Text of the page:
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fitness.chicl

by Charles Poliquin

Exercise is medicine. It has the power to transform your life for the better, but not just by enhancing your physical beauty. The true value of exercise transcends aesthetics. Not only does it keep your physiology youthful, exercise also has the following unbeatable benefits:

• Strengthens all the tissues in the body
• Cures metabolic diseases
• Accelerates recovery from diseases such as cancer
• Helps prevent injury and pain
• Improves brain function and learning
• Prevents memory loss and brain degeneration linked to Alzheimer’s
• Extends lifespan
• Improves sleep and reduces stress
• Enhances mood and reduces risk of depression
• Improves heart function and lowers blood pressure
• Enhances coordination and reaction time
• Optimizes reproductive health and libido
• Reduces the side effects of puberty and menopause

Regular exercise is even associated with having a higher income.
With all these benefits, it’s unbelievable that the vast majority of the population is not taking advantage of this simple, yet effective method for improving their well being!

The reason for our inaction is influenced by many factors too abundant and complicated to begin to address in this article. Yet, possibly the greatest factor in our failure to benefit from the therapeutic effects of exercise is our lack of skill.

Too many people don’t know what to do or how to do it. This article will give you eleven unbeatable benefits of exercise so as to convince you to learn how to train.

#1: Resistance training strengthens all tissues in the body.
It builds muscle, bone, and connective tissue. Mobility is enhanced, metabolism is accelerated, and reduced risk of injury and joint pain are reduced.

When most people hear the word “exercise” they generally think of running, cycling, and other aerobic forms of movement. These all count as exercise and are accordingly beneficial. Yet, the definition needs to expand because some of the greatest benefits of exercise come from resistance forms of exercise.

Everyone knows resistance training is the most effective way to build muscle:
For example, a study of men who had no training experience found that by lifting weights 3 times a week for 16 weeks with a hypertrophy program, they gained an average of 3.5 kg of muscle. They also reduced body fat percentage by 0.6 percent.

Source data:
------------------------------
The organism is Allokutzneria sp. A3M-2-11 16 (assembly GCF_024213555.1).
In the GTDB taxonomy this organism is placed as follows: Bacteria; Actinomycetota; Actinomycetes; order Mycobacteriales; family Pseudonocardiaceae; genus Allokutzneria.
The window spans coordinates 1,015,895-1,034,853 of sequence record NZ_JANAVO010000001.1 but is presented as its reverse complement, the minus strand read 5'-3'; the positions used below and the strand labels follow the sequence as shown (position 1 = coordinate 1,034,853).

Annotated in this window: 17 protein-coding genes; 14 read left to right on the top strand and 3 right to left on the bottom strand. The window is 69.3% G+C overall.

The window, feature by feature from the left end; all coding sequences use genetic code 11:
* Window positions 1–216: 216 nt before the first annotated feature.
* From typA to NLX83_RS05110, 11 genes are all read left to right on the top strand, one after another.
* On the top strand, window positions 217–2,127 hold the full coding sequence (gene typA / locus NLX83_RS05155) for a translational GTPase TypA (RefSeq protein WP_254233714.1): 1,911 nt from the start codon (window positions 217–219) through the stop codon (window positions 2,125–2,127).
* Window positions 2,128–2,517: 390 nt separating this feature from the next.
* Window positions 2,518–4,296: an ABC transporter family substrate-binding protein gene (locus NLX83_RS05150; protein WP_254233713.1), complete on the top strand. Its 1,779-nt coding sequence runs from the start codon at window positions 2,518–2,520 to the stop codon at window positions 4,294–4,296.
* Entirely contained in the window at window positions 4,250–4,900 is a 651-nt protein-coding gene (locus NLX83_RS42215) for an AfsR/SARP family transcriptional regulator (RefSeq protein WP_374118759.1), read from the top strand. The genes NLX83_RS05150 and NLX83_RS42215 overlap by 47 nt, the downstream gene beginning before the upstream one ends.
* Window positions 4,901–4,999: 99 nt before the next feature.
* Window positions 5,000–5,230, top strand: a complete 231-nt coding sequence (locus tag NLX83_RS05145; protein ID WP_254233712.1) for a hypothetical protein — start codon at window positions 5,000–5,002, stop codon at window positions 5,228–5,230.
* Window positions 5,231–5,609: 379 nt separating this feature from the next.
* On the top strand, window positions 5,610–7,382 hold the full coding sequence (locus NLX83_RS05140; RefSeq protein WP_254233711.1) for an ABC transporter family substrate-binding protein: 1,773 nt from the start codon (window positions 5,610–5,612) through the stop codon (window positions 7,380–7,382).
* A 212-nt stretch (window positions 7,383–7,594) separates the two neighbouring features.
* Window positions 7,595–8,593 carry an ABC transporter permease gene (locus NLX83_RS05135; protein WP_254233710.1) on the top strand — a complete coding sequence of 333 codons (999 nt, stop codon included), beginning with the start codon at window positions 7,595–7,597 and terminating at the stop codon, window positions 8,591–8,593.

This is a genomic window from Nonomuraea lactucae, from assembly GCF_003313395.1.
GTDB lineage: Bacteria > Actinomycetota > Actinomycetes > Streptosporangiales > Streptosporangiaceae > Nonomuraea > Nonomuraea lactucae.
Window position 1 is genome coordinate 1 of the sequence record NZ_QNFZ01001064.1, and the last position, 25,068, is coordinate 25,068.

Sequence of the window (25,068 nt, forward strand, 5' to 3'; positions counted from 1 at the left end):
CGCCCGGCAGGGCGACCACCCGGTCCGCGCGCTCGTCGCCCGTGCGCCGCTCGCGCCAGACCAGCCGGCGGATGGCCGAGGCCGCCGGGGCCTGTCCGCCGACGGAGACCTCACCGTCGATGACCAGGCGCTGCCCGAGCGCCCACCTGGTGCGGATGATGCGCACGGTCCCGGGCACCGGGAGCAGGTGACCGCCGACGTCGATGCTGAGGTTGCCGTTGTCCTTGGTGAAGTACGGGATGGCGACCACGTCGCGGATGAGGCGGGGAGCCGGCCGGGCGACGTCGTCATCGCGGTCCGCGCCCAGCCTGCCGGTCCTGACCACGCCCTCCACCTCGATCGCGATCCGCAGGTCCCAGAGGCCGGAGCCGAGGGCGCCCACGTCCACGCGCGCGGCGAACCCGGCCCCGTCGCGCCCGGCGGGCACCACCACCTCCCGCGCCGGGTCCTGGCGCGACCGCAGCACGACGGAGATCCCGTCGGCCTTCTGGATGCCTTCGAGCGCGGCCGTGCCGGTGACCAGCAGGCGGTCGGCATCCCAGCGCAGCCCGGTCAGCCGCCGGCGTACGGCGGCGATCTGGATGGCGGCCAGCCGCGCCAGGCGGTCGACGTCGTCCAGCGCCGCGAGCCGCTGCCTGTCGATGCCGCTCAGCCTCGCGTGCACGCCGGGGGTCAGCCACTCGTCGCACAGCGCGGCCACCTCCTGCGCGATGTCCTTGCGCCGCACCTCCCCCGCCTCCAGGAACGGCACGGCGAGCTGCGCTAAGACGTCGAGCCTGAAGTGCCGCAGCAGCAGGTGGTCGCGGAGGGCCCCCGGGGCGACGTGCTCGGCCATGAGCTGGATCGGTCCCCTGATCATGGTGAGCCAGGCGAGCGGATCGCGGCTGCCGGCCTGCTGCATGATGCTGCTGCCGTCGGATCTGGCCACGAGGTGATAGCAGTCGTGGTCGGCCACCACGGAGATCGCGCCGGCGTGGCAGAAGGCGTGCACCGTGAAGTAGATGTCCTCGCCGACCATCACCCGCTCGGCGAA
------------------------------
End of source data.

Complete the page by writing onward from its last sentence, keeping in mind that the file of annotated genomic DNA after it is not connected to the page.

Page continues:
Average muscle gains from training may not be quite as robust, but it is still well worth the effort. Gains vary depending on training experience and effectiveness of the program, but most untrained people can expect to gain 1.5 to 3 kg of muscle over a 4-month period.

This increase in muscle mass is enormously beneficial: Muscle mass is a primary predictor of survival with cancer, it’s associated with longevity and lower disease risk, and increases your immune system. Having muscle is also your best defense against gaining fat.

Resistance training is also the best activity for building bone:
Retired elite athletes have much lower risk of developing osteoporosis than the general population. One study found that ex-athletes who regularly did heavy strength training as part of their practice had the strongest bones and lowest fracture risk of all people surveyed.

You can see how effective lifting is for building bone in a study of female college athletes in sports that included softball, basketball, volleyball, and track. They experienced an average 2 percent increase in bone mineral density over the course of a season due to the combination of time spent in the weight room and regular sport practice.

Lifting heavy things also builds connective tissue for better joint function:
In the same way that loading the body with weights builds bone it also builds tendons, collagen, and ligaments. There appears to be one difference: connective tissue gets stronger from loaded movement whereas bone responds simply to holding the heavy weight.

For instance, it’s well known that eccentric exercise increases tendon strength and size. Collagen and ligaments grow stronger by doing full range-of-motion exercises with moderately heavy loads. Deep barbell squats are one of the most effective exercises for increasing strength of the connective tissue that supports the knee joint.